����������� First, there is the small matter of the present provisions of the Workplace Relations Act 1996 (Cth) itself.� Under that Act of the Federal Parliament, the jurisdiction of the Australian Industrial Relations Commission can still be invoked, including by notification of the existence of an alleged dispute, under s 99 of that Act.� This section enlivens powers of conciliation under the succeeding sections of the Act [34] .� Furthermore, the Commission has powers under the Act [35] to make orders to stop or prevent industrial action.� Such powers are regularly invoked.� They have the advantage of bringing parties together who might otherwise pursue protracted strike or lockout action and other tactics with consequent disruption and loss.� Neither side in national politics contemplates, or proposes, the abolition or curtailment of the Industrial Relations Commission.� The recent appointments to the Australian Industrial Relations Commission by the Federal Government of four Deputy Presidents and two Commissioners in Melbourne, Brisbane, Perth and Sydney represent a great boost to the Commission.� It is a vote of confidence in its future.� It is therefore proper to consider exactly what its role will be in five, ten or thirty years time.


����������� Secondly, between 1991-1992 I took part in a mission of the International Labour Organisation (ILO) to South Africa.� That mission, saw at first hand, the chaos that could arise in a country which relied exclusively on the general courts to solve industrial relations problems.� South Africa afforded no venue, even as an occasional short term alternative, to bring parties together where what was needed was a place for discussion and conciliation.� Of course, such facilities will not always work.� The law of the land remains in place.� But experience has taught us in Australia (and was manifest in South Africa) that the general law is often a most imperfect instrument for solving serious industrial conflicts.� The South African Parliament enacted laws to give effect to the recommendations of the ILO mission.� In essence, they copied the best of our rapid response system.� Now it is also being copied in Lesotho and Namibia and elsewhere in Southern Africa.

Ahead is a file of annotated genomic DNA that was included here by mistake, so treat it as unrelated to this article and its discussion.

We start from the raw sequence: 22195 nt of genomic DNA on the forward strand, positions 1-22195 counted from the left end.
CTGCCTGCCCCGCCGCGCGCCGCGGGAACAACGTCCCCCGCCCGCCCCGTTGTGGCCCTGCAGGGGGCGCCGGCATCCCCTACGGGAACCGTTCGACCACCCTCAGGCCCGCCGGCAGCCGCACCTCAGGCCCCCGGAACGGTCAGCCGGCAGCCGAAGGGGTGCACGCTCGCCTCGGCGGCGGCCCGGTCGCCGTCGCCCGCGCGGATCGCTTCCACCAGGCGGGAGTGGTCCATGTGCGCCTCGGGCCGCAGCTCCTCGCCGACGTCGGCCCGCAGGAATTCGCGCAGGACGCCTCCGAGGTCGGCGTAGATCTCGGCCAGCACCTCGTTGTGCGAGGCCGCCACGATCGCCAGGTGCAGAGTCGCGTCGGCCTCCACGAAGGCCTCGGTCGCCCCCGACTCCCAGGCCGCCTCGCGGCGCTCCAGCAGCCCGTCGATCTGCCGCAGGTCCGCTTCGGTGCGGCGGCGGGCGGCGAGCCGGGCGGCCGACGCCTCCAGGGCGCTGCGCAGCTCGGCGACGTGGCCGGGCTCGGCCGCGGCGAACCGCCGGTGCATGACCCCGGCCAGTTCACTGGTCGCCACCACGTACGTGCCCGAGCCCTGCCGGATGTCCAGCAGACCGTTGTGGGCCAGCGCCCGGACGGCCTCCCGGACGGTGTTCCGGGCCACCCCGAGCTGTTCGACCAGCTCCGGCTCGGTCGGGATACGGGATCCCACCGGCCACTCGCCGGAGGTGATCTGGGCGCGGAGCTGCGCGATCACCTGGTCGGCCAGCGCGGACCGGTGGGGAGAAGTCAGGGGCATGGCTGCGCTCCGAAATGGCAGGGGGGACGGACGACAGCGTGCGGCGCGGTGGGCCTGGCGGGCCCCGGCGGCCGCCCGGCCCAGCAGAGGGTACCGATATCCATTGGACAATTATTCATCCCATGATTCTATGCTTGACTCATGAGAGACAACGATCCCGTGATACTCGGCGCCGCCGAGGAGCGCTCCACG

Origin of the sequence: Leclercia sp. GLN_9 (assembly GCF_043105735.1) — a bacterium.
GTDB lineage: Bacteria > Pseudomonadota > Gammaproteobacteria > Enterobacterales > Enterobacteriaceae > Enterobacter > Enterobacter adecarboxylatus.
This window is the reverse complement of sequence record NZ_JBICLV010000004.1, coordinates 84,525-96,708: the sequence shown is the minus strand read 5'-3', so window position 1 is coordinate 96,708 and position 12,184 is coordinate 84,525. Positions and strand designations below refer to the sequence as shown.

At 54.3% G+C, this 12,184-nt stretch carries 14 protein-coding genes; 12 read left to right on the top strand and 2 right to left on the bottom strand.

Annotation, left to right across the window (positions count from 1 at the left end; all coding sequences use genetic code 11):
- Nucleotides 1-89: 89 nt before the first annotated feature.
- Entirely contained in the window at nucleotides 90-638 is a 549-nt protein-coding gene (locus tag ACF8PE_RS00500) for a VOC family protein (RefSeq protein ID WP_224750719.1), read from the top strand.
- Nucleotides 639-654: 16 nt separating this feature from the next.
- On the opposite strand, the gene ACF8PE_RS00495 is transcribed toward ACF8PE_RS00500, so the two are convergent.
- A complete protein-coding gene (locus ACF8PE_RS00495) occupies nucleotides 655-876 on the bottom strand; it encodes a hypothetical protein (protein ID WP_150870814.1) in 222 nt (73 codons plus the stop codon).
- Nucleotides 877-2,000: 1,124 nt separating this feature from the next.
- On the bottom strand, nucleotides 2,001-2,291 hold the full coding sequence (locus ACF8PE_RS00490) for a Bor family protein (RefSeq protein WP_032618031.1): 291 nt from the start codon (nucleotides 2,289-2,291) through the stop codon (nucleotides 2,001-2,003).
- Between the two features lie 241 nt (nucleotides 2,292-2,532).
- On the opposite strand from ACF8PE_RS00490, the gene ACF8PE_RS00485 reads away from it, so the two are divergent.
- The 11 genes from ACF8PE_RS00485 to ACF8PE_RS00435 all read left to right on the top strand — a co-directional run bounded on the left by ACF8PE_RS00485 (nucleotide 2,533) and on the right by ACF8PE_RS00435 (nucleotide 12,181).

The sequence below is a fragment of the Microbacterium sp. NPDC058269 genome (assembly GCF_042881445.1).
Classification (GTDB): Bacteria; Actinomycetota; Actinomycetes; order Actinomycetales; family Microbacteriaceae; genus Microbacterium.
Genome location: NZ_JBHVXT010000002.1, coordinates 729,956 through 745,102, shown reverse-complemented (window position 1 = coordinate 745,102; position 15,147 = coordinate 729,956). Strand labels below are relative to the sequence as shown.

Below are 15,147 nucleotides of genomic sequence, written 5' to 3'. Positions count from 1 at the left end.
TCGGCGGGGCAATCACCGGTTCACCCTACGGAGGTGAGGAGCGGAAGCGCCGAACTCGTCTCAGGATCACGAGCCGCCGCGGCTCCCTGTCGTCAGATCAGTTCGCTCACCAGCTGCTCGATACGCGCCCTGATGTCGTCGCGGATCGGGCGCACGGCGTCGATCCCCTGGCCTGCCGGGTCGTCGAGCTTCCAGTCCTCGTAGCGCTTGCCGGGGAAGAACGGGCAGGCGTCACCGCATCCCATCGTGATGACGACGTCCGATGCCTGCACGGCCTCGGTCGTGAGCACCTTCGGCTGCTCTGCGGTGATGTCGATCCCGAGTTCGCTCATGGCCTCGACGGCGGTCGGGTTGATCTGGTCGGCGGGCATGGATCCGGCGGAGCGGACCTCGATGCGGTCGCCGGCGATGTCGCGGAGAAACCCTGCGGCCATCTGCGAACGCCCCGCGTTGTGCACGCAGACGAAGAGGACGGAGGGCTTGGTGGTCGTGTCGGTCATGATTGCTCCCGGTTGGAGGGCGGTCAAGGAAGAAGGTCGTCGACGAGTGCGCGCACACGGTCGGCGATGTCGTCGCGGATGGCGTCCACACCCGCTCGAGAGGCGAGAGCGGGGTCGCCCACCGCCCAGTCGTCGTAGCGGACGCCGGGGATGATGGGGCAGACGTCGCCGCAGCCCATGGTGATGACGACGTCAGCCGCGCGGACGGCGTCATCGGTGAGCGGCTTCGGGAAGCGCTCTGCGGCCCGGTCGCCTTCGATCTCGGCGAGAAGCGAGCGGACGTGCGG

����������� Thirdly, my opinion about the occasional weaknesses of the general courts system in this area is not one that I hold alone.� One of the greatest judges of the last century was Lord Diplock.� As senior Law Lord he presided over the case of MWL Limited v Woods [36] .� That case concerned a trade dispute in which an interlocutory injunction had been sought under the general law to restrain a union from interfering with the operation of a ship sailing under a flag of convenience.� The object of the union was to make the owners increase their rates of pay to the crew who came from developing countries.� They were paid wages very low by European standards.� They were flown to Europe to man the ship under a European crew who were paid at full rates.� In his judgment, Lord Diplock said [37] :